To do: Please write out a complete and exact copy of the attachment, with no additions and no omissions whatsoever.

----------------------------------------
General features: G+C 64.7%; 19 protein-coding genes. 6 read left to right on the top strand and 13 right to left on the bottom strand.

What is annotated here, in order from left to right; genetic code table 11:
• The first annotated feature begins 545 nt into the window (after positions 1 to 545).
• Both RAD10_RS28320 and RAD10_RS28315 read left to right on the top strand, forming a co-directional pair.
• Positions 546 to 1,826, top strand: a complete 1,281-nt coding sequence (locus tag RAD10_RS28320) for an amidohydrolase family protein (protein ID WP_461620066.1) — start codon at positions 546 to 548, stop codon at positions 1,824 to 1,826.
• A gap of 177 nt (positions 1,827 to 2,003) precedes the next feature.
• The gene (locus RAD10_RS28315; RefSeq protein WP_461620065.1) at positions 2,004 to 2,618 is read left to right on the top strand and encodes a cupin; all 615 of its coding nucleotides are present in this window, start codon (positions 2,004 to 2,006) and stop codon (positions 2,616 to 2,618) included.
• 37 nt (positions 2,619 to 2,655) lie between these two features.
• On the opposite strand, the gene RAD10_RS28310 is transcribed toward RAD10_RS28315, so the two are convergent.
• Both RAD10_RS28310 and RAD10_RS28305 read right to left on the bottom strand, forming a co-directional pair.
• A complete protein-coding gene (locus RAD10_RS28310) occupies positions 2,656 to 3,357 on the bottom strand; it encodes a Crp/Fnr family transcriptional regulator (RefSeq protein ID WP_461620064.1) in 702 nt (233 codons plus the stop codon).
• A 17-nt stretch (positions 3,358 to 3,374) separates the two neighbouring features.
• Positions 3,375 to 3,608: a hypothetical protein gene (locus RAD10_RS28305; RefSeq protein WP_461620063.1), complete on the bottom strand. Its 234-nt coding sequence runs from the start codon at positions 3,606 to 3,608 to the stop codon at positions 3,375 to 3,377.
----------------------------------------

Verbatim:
General features: G+C 64.7%; 19 protein-coding genes. 6 read left to right on the top strand and 13 right to left on the bottom strand.

What is annotated here, in order from left to right; genetic code table 11:
• The first annotated feature begins 545 nt into the window (after positions 1 to 545).
• Both RAD10_RS28320 and RAD10_RS28315 read left to right on the top strand, forming a co-directional pair.
• Positions 546 to 1,826, top strand: a complete 1,281-nt coding sequence (locus tag RAD10_RS28320) for an amidohydrolase family protein (protein ID WP_461620066.1) — start codon at positions 546 to 548, stop codon at positions 1,824 to 1,826.
• A gap of 177 nt (positions 1,827 to 2,003) precedes the next feature.
• The gene (locus RAD10_RS28315; RefSeq protein WP_461620065.1) at positions 2,004 to 2,618 is read left to right on the top strand and encodes a cupin; all 615 of its coding nucleotides are present in this window, start codon (positions 2,004 to 2,006) and stop codon (positions 2,616 to 2,618) included.
• 37 nt (positions 2,619 to 2,655) lie between these two features.
• On the opposite strand, the gene RAD10_RS28310 is transcribed toward RAD10_RS28315, so the two are convergent.
• Both RAD10_RS28310 and RAD10_RS28305 read right to left on the bottom strand, forming a co-directional pair.
• A complete protein-coding gene (locus RAD10_RS28310) occupies positions 2,656 to 3,357 on the bottom strand; it encodes a Crp/Fnr family transcriptional regulator (RefSeq protein ID WP_461620064.1) in 702 nt (233 codons plus the stop codon).
• A 17-nt stretch (positions 3,358 to 3,374) separates the two neighbouring features.
• Positions 3,375 to 3,608: a hypothetical protein gene (locus RAD10_RS28305; RefSeq protein WP_461620063.1), complete on the bottom strand. Its 234-nt coding sequence runs from the start codon at positions 3,606 to 3,608 to the stop codon at positions 3,375 to 3,377.